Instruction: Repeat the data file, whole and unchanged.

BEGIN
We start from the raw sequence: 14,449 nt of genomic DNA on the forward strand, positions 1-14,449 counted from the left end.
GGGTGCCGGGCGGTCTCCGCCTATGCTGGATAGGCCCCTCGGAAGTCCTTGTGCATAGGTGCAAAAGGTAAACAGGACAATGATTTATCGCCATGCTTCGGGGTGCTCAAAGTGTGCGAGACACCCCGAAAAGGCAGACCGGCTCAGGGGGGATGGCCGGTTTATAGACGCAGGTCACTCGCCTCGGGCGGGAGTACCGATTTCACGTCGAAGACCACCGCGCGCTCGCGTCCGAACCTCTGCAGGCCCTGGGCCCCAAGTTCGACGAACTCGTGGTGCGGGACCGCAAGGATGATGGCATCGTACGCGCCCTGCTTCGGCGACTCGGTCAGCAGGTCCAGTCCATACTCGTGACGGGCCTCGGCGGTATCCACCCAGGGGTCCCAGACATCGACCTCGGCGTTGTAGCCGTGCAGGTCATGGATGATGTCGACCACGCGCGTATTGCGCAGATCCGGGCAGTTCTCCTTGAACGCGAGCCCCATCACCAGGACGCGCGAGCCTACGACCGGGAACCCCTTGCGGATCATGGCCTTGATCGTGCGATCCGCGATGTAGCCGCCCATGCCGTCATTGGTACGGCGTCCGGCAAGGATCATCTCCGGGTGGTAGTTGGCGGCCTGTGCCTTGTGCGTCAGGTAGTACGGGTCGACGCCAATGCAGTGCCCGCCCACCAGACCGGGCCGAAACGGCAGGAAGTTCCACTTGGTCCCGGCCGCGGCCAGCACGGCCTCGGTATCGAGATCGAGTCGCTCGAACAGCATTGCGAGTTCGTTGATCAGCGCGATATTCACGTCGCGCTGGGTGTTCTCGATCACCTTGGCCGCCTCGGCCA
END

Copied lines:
We start from the raw sequence: 14,449 nt of genomic DNA on the forward strand, positions 1-14,449 counted from the left end.
GGGTGCCGGGCGGTCTCCGCCTATGCTGGATAGGCCCCTCGGAAGTCCTTGTGCATAGGTGCAAAAGGTAAACAGGACAATGATTTATCGCCATGCTTCGGGGTGCTCAAAGTGTGCGAGACACCCCGAAAAGGCAGACCGGCTCAGGGGGGATGGCCGGTTTATAGACGCAGGTCACTCGCCTCGGGCGGGAGTACCGATTTCACGTCGAAGACCACCGCGCGCTCGCGTCCGAACCTCTGCAGGCCCTGGGCCCCAAGTTCGACGAACTCGTGGTGCGGGACCGCAAGGATGATGGCATCGTACGCGCCCTGCTTCGGCGACTCGGTCAGCAGGTCCAGTCCATACTCGTGACGGGCCTCGGCGGTATCCACCCAGGGGTCCCAGACATCGACCTCGGCGTTGTAGCCGTGCAGGTCATGGATGATGTCGACCACGCGCGTATTGCGCAGATCCGGGCAGTTCTCCTTGAACGCGAGCCCCATCACCAGGACGCGCGAGCCTACGACCGGGAACCCCTTGCGGATCATGGCCTTGATCGTGCGATCCGCGATGTAGCCGCCCATGCCGTCATTGGTACGGCGTCCGGCAAGGATCATCTCCGGGTGGTAGTTGGCGGCCTGTGCCTTGTGCGTCAGGTAGTACGGGTCGACGCCAATGCAGTGCCCGCCCACCAGACCGGGCCGAAACGGCAGGAAGTTCCACTTGGTCCCGGCCGCGGCCAGCACGGCCTCGGTATCGAGATCGAGTCGCTCGAACAGCATTGCGAGTTCGTTGATCAGCGCGATATTCACGTCGCGCTGGGTGTTCTCGATCACCTTGGCCGCCTCGGCCA